What I Have Seen and Heard
Published: November 12, 2009
One of the colossal questions regarding faith that somehow manages to touch, in some form or fashion, all of the world’s religions is the issue of evil and suffering. It remains the obstacle that keeps some people from joining a religious family. They simply cannot understand how an all-loving, all-powerful, all-knowing God can allow the horrible things that occur so regularly to touch our world. How could such a God tolerate hurricanes and tsunamis, devastating diseases and death, horrific violence and hatred to bring so much sorrow to so many people in our world? We know that evil is a reality, and yet we are all stymied to understand or explain why God permits such events to happen—especially to innocent people.
Last week, the issue of evil and suffering wrote a new chapter in the horrors of the massacre of many fine young people at Fort Hood. November is a time when we often think about and give thanks for those who have served us in the military and whose generosity and selflessness have protected our freedom as a nation. Yet some of these fine men and women were killed or injured at a place that most of them would have considered a very safe haven. They were young men and women who were serving in the military as an act of patriotic love for our country, and they became the victims of random violence. It baffles and disturbs the soul of our nation.
Some people might try to explain it as the result of religious fanaticism, or the consequence of too lax regulation of lethal weapons, or the corollary of the exultation of excessive violence in the movie and entertainment industries, or maybe simply the effect of the stress of a long military conflict. No doubt people will turn to these reasons and to many others to try to understand the horror that too many families now have to embrace.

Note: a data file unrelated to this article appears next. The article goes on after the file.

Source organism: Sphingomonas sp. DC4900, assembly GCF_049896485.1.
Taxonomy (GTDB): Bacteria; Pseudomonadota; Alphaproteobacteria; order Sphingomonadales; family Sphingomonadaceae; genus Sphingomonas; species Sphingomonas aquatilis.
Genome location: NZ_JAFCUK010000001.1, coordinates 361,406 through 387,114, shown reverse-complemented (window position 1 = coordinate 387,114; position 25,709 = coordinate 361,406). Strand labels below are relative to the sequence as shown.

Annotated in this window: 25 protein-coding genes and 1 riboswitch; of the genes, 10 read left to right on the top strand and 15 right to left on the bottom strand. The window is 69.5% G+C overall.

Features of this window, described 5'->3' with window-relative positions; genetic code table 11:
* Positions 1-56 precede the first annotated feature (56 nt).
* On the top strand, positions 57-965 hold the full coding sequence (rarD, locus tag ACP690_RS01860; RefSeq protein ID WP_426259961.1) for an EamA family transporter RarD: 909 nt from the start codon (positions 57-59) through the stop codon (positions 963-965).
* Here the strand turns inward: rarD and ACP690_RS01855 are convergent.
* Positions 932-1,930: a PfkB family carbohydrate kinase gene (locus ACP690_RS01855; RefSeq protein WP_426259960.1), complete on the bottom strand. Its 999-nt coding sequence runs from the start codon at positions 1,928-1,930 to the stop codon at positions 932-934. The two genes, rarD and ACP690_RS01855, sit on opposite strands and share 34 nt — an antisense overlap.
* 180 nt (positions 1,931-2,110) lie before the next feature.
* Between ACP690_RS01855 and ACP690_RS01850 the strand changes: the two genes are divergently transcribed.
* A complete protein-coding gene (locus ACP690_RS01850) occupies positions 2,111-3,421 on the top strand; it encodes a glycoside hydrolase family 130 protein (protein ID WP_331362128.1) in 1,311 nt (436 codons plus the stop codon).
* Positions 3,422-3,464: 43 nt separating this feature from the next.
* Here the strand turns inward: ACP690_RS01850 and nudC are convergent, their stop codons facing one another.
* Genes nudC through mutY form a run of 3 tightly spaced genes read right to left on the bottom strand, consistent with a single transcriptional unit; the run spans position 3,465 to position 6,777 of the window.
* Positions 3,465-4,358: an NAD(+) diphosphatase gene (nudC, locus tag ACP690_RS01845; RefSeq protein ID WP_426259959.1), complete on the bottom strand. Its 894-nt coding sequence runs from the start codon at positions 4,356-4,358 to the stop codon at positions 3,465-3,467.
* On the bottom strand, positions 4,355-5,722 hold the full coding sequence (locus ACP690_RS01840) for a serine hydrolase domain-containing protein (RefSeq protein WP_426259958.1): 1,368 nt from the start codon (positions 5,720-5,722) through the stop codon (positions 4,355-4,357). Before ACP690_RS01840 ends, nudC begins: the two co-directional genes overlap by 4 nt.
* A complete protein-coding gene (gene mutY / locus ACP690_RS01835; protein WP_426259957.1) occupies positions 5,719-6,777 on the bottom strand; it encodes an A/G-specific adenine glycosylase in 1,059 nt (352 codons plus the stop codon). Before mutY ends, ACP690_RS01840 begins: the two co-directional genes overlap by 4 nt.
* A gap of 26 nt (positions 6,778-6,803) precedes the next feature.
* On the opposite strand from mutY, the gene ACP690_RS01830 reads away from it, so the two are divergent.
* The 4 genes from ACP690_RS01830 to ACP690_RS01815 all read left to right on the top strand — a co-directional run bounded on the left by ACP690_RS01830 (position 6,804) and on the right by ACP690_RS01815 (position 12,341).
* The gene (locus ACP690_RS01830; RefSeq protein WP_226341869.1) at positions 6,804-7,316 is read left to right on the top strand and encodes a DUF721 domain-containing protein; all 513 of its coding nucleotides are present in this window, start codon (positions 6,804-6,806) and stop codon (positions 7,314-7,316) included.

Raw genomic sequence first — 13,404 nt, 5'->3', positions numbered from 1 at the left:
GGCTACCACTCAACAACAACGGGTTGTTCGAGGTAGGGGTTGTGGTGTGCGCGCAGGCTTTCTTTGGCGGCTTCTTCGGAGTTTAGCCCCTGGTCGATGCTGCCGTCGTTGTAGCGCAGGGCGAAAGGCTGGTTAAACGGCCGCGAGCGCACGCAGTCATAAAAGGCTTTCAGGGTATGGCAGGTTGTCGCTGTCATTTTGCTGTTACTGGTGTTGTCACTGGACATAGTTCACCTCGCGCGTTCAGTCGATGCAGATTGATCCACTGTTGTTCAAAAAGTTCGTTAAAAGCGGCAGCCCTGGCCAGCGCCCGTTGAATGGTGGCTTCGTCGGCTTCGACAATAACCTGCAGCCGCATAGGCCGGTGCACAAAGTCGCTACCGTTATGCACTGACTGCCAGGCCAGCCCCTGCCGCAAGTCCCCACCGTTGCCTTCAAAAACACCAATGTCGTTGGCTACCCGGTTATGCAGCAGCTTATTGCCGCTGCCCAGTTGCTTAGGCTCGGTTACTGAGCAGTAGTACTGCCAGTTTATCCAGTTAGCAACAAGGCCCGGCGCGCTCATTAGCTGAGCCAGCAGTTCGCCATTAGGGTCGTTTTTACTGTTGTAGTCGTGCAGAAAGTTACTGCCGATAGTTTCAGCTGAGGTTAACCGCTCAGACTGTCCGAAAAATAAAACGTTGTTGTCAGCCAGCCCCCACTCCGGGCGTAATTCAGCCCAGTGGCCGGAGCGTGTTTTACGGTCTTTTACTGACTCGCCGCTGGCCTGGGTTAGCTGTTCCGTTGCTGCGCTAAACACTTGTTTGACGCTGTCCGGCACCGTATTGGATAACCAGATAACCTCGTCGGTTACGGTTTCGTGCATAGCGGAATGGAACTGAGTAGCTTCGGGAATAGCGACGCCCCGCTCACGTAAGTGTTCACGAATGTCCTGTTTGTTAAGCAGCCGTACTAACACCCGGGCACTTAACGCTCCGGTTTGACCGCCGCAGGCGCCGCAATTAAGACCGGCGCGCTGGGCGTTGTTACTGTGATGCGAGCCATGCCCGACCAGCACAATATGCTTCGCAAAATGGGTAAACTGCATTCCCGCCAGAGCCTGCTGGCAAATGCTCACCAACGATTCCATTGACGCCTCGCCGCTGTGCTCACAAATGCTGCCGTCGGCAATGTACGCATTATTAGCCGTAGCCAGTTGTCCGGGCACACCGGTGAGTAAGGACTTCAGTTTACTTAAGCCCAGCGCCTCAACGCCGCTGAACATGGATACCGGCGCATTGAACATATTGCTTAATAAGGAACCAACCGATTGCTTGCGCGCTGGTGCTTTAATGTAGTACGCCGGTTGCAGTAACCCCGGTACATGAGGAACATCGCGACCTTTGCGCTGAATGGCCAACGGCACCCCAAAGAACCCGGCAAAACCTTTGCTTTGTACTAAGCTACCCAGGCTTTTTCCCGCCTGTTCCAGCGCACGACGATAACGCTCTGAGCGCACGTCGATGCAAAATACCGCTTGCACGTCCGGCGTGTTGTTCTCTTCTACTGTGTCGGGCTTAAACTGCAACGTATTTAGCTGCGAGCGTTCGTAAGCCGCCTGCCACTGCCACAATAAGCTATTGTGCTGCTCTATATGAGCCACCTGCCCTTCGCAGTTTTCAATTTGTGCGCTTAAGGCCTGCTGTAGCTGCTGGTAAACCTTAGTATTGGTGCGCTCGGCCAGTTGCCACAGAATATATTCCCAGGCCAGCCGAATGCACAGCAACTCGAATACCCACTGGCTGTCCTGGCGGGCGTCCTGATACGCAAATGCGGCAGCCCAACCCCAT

We have witnessed during this past generation so many acts of terror and hatred: 9/11, Columbine High School, Virginia Tech, and dozens of others that give us all pause to ask the question: Why does God allow such tragedies to occur?
Such suffering and pain have caused people of faith to ask the same question from the beginning of human history. The Bible itself grapples with this issue from the Book of Job to the Passion of Christ Himself. Jesus repeatedly warned His first disciples (and us as well) that we would have to follow Him in carrying our own crosses.
Yet the randomness of violence and its frequency continue to puzzle the hearts of us all. After all of the industries that will probably be blamed as somehow complicit in a portion of this particular tragedy, after those voices that will denounce Islam as somehow the source of this act of terror have been quieted, we will return to our lives—a bit more nervous and shaken. God has created us to be free—He gave us all free will—like His own perfect freedom. We can use that gift of freedom to love Him and other people as it was so designed. Or we can use it to inflict great harm and injury on our fellow human beings and thus offend and dishonor the very Author of human freedom.
We are invited to use our freedom for the preservation and the enhancement of human life and not for its destruction. Great acts of violence grab our attention like the horror that erupted in Fort Hood, Texas, last week. But our nation unfortunately has learned to endure lesser-known acts of violence (and to defend them) as individual rights. So the killing of an infant in the womb, the destruction of embryonic human life for experimentation, the self-inflicted taking of the life of a critically ill person are not viewed as acts of horrible violence or even as morally wrong. But we are stunned by the terror of a violent individual. Could it be that we all need to realize that violence and killing—no matter where it occurs—is contrary to God’s law and His desire for the human beings that He has created?